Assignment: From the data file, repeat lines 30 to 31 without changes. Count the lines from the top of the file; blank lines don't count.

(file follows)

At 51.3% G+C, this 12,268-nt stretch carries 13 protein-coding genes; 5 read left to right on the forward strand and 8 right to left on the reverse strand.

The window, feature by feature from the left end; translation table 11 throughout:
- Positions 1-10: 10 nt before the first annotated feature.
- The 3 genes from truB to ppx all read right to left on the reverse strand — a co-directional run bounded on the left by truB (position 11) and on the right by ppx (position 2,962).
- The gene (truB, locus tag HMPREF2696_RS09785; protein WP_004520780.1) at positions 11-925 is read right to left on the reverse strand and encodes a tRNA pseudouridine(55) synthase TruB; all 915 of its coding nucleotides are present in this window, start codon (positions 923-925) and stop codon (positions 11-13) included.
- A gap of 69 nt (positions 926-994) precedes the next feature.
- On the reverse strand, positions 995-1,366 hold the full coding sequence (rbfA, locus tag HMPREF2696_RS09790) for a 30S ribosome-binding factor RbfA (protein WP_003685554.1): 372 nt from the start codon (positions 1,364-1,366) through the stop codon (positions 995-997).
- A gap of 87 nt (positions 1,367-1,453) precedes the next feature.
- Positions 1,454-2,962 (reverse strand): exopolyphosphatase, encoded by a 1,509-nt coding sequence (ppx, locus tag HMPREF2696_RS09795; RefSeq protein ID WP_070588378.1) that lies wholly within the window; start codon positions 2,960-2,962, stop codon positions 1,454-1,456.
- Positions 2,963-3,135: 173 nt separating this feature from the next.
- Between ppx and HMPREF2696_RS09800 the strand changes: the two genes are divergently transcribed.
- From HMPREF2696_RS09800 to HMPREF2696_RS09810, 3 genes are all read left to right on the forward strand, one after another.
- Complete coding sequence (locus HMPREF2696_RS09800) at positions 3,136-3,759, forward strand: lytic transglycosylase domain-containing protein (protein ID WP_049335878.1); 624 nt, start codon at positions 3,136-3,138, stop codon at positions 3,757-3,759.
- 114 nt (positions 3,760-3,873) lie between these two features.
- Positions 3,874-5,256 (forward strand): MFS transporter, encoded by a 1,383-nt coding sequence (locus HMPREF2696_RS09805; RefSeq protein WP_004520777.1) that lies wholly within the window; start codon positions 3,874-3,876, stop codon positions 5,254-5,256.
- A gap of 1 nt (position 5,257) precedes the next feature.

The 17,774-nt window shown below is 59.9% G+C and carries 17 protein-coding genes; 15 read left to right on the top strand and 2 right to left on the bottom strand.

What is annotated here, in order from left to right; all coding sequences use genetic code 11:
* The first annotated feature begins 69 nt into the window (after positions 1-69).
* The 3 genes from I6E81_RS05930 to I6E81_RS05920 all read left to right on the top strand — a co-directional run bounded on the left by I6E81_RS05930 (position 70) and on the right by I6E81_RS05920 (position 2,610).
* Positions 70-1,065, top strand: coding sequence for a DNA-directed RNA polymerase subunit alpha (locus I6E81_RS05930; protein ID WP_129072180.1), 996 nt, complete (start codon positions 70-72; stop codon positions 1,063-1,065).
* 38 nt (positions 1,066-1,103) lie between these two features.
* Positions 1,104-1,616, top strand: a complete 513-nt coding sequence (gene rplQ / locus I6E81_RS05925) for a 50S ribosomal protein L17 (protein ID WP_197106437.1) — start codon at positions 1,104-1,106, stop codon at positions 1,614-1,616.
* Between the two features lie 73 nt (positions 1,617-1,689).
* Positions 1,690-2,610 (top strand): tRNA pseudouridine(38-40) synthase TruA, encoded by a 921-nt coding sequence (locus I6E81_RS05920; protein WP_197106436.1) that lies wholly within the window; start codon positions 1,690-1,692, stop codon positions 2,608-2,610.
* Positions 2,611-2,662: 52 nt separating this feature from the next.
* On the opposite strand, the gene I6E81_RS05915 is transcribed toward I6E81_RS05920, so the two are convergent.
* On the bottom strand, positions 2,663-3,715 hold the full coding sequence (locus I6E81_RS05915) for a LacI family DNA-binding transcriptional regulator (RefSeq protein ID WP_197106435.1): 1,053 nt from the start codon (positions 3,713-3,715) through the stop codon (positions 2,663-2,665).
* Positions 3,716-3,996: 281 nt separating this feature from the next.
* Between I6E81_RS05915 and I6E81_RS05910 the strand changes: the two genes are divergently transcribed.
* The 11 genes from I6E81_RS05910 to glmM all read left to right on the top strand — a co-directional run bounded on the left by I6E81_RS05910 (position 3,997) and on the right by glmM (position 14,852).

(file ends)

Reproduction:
* Between I6E81_RS05915 and I6E81_RS05910 the strand changes: the two genes are divergently transcribed.
* The 11 genes from I6E81_RS05910 to glmM all read left to right on the top strand — a co-directional run bounded on the left by I6E81_RS05910 (position 3,997) and on the right by glmM (position 14,852).